Only two out of ten learning techniques have high utility

John Kleeman HeadshotPosted by John Kleeman

I’m indebted to Kerry Eades at the Oklahoma CareerTech Testing Center for alerting me to a just-published research paper by a team of authors led by John Dunlosky of Kent State University’s Department of Psychology. The paper evaluates 10 learning techniques and the evidence that they are genuinely useful in learning. Techniques are characterized as “high utility” if their benefit is robust and generalizes widely, or “moderate utility” or “low utility” if they are less effective, less general or have insufficient evidence.

They identified two high utility techniques  – practice testing (self-testing or taking practice quizzes) and distributed practice (spacing out practice over time) and three as having moderate utility – elaborative interrogation and self-explanation (simplistically both ways of asking why something is so) and interleaved practice (mixing practice up with other things). Five techniques were considered low utility – including summarization, re-studying and highlighting.

You can see this schematically in the diagram below.

High utility, moderate utility and low utility - diagram showing text above

For those of you attending the Questionmark Users Conference in Baltimore in March, I’ll be sharing more of my understanding of these areas at my session, Assessment Feedback – What can we learn from Psychology Research. If you’re not able to attend the conference, the 55-page paper is well worth reading – it is Improving Students’ Learning With Effective Learning Techniques: Promising Directions From Cognitive and Educational Psychology and is published in the journal Psychological Science in the Public Interest. An online version is here.

The paper looks at over 120 research articles on practice testing/quizzing and finds practice testing has broad applicability:

“effects have been demonstrated across an impressive range of practice-test formats, kinds of material, learner ages, outcome measures, and retention intervals”

The paper also reports evidence that practice testing (and also distributed practice or spacing out learning) works not just in the laboratory but also in representative real-life educational contexts. It also suggests feedback improves the effect:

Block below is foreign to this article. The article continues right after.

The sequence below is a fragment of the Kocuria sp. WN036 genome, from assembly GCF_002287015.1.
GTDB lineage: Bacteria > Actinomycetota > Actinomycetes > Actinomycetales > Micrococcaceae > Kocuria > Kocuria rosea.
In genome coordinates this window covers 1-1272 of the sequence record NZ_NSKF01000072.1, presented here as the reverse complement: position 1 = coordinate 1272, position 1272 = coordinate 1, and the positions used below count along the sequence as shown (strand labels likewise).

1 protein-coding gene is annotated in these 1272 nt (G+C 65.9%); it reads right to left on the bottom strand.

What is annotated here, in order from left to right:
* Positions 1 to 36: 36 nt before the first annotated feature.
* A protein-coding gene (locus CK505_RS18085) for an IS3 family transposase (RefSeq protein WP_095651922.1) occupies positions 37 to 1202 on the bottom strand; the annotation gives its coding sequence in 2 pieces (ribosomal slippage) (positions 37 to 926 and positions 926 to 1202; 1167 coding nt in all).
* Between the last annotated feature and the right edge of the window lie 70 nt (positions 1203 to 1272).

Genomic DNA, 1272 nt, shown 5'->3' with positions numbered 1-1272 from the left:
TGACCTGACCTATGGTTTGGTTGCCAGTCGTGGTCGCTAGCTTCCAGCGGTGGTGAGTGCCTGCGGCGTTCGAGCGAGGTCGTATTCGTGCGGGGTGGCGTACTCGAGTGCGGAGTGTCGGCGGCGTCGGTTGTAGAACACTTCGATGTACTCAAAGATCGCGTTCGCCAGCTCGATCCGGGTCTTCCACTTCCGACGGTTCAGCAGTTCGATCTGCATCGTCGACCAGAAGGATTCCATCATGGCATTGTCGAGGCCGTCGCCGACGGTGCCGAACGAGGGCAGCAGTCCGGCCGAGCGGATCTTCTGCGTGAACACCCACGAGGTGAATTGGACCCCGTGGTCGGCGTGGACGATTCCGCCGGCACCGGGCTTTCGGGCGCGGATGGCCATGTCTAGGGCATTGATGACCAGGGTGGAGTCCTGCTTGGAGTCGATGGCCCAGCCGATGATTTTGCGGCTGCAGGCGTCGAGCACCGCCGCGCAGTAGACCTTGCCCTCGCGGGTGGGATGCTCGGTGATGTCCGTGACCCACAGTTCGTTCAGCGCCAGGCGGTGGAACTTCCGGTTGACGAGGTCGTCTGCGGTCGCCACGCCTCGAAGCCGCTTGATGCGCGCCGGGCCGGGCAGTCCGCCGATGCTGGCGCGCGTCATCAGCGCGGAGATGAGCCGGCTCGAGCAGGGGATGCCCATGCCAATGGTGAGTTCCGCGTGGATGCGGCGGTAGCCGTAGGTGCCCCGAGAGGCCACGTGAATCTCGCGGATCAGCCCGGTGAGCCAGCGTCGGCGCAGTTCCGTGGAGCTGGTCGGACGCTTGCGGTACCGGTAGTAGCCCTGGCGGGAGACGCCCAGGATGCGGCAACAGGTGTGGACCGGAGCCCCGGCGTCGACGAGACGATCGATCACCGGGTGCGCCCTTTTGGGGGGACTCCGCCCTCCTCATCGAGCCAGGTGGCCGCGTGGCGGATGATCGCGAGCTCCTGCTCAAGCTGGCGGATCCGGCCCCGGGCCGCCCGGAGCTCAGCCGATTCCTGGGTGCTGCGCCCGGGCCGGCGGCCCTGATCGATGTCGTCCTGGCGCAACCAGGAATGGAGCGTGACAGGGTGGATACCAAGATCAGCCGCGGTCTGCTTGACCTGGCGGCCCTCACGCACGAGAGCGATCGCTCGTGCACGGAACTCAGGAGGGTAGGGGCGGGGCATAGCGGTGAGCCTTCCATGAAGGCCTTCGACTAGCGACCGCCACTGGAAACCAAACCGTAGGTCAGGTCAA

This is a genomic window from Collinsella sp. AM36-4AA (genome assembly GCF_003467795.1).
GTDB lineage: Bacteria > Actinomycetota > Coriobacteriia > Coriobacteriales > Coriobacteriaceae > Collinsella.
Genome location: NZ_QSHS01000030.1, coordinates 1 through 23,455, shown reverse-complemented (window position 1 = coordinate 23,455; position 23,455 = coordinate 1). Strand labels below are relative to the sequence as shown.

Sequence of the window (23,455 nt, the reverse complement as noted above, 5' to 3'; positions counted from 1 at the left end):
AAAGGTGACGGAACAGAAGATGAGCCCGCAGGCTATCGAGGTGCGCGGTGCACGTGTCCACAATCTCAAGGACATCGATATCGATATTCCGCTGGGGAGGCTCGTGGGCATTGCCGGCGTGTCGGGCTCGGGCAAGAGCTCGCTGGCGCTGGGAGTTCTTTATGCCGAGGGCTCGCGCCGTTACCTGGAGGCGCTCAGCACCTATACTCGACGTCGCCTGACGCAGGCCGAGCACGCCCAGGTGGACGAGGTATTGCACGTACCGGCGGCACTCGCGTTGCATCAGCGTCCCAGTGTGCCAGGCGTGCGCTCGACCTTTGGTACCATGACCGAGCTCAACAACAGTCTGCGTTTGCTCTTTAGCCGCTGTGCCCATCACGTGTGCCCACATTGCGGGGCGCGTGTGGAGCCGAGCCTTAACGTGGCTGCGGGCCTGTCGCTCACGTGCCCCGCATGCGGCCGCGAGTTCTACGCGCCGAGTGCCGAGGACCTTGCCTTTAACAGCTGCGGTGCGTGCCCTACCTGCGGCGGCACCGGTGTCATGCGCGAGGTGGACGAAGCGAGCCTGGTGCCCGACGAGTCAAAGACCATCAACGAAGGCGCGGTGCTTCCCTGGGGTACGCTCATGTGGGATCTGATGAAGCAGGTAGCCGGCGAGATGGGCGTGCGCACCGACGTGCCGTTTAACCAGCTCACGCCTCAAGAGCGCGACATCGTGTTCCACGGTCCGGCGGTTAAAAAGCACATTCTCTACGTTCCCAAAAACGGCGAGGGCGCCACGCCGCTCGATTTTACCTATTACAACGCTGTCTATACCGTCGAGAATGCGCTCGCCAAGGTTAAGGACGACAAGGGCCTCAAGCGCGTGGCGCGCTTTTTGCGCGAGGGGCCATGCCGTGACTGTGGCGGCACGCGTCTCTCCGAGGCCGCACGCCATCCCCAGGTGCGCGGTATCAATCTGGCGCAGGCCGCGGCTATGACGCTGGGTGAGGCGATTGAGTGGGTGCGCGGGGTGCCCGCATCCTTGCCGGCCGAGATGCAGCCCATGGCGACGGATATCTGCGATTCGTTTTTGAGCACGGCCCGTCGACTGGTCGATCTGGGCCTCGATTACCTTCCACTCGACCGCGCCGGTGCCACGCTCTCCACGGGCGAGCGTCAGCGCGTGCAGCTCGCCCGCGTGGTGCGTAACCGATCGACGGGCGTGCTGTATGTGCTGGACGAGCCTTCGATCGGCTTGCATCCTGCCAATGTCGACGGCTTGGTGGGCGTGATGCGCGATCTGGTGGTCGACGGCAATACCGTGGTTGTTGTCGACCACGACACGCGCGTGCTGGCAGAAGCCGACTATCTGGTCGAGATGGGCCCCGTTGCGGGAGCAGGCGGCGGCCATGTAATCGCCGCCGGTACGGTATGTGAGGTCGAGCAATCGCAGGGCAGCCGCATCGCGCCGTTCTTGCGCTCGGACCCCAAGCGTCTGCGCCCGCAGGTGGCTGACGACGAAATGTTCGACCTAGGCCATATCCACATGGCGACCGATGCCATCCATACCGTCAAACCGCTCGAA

“Practice testing with feedback also consistently outperforms practice testing alone”

The paper ends by suggesting that there are many factors which contribute to students and others failing to learn, and that improved learning techniques will not on their own improve learning – motivation, for instance, is also important. But the authors suggest that encouraging use of the higher utility techniques (such as practice testing and distributed practice) and discouraging students from using lower utility techniques such as rereading or highlighting would produce meaningful gains in learning.

3 Responses to “Only two out of ten learning techniques have high utility”

  1. Thank you John for this interesting blog and link to a research paper on effective techniques. I look forward to reading the paper. Meantime I assume that you are aware of the work on deliberate practice by K. Enders Ericsson at Florida State. Practice is cited as key to active and deep learning in the literature about serious games and simulations. I may be saying the obvious since I haven’t yet read the paper. Thanks again for posting a link.

  2. Very interesting. I would be curious to see how the utility would shift/change according to the learning curve. Considering the retention of information being sharpest after the initial attempts, then gradually evens out; would that change the rules of their respective utility ?

  3. admin says:

    Robert– Thank you for the comment and the reference.

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